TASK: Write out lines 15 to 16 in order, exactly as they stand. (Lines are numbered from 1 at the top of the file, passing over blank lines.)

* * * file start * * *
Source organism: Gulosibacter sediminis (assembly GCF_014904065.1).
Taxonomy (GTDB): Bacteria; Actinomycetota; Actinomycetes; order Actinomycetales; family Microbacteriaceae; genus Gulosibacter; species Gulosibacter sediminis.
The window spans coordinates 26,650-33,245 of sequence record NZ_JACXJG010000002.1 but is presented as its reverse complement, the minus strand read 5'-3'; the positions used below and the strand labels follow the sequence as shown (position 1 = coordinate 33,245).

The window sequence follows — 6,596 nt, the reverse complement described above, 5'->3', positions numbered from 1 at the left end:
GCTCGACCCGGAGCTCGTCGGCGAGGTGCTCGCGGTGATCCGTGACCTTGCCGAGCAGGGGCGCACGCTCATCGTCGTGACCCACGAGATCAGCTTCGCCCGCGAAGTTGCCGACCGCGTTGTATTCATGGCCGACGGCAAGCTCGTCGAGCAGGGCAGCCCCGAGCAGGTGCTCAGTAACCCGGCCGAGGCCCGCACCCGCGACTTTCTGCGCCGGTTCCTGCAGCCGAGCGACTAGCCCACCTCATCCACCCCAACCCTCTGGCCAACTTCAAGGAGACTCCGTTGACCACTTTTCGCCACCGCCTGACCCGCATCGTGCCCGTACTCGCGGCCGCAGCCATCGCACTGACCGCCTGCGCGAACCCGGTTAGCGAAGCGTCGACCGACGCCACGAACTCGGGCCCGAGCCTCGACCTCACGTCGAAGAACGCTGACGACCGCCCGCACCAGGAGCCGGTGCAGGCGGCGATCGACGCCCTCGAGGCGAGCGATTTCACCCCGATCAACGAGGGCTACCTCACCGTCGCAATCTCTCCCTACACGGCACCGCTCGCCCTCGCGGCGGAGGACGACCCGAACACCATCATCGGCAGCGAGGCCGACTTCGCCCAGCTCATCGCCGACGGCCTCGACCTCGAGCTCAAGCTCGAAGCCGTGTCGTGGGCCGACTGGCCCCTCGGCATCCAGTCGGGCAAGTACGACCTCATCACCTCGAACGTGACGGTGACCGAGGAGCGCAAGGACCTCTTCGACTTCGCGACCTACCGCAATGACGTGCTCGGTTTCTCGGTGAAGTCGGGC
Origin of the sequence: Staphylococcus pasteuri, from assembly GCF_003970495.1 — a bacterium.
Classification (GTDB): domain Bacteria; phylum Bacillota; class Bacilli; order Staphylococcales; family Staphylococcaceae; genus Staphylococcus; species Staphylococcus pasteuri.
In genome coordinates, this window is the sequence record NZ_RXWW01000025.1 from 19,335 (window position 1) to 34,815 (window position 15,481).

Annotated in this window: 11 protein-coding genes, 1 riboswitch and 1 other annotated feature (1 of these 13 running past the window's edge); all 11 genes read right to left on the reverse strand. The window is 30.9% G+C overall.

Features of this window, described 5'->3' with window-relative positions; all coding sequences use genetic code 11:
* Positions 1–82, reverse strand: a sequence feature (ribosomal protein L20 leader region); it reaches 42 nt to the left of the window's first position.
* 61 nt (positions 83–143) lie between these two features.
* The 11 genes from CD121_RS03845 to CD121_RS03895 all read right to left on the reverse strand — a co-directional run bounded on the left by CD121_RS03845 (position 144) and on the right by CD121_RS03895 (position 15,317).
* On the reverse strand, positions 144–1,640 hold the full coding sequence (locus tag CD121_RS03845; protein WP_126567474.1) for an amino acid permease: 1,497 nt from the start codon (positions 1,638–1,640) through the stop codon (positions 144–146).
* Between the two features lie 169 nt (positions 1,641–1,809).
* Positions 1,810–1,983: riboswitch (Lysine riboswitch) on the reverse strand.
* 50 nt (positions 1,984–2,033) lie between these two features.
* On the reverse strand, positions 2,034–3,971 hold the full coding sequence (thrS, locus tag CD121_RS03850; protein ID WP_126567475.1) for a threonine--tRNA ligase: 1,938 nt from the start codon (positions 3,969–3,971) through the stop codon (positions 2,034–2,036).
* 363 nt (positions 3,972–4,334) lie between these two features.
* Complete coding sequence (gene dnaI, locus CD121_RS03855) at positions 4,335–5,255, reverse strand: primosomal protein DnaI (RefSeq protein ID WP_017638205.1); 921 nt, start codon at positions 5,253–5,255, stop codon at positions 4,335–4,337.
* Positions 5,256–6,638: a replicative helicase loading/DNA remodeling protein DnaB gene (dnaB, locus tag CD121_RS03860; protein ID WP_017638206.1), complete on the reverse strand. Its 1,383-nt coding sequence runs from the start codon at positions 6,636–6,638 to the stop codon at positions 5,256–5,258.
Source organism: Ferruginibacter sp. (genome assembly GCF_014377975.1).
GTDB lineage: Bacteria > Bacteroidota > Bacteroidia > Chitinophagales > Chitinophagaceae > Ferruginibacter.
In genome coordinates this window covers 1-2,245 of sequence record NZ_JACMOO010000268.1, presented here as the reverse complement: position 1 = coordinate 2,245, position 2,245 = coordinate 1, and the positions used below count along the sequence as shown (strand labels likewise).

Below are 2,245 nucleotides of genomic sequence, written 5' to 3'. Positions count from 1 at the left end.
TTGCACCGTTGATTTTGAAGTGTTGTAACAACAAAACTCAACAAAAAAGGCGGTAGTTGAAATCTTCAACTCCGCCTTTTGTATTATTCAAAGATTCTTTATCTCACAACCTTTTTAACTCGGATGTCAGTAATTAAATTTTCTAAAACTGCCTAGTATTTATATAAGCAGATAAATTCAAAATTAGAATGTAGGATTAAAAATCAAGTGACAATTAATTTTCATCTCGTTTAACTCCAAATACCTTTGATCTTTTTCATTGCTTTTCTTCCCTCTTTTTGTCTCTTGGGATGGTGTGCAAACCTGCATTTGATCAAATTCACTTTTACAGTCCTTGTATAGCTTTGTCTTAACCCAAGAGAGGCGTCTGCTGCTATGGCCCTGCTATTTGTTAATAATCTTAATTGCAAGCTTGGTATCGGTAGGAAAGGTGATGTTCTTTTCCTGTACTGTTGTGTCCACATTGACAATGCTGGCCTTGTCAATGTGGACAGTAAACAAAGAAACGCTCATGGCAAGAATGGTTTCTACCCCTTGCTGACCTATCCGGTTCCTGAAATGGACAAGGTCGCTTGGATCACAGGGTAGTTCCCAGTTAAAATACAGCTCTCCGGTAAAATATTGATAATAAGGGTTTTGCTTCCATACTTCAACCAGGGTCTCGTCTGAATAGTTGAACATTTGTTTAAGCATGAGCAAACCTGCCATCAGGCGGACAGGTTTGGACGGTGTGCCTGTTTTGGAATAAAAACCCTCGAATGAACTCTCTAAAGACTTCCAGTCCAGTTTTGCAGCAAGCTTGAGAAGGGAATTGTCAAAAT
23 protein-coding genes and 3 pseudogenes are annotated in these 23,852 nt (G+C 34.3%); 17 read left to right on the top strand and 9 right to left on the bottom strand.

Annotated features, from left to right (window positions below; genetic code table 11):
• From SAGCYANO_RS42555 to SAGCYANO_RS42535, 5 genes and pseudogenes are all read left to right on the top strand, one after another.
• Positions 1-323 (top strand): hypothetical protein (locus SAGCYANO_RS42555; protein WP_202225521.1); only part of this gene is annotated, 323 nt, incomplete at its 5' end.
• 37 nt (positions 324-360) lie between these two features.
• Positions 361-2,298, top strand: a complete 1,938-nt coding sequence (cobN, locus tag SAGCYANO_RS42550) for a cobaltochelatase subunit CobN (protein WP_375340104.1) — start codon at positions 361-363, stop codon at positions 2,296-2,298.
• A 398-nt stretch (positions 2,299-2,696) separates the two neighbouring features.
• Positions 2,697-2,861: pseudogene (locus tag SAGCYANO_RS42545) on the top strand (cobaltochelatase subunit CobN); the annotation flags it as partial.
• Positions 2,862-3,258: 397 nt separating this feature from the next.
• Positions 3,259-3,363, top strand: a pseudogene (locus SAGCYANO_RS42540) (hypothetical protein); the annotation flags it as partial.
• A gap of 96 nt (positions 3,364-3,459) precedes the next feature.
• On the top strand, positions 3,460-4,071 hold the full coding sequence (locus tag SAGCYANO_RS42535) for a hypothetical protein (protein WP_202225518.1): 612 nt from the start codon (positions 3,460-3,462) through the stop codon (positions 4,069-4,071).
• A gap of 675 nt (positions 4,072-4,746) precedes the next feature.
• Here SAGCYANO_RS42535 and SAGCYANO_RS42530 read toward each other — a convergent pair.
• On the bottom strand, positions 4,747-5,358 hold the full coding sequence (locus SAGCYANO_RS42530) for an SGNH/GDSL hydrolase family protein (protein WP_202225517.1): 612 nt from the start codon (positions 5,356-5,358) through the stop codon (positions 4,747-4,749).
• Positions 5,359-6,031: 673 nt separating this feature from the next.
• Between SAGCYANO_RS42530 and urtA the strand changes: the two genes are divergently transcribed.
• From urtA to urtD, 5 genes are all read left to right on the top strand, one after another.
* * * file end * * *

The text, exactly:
* Between the two features lie 169 nt (positions 1,641–1,809).
* Positions 1,810–1,983: riboswitch (Lysine riboswitch) on the reverse strand.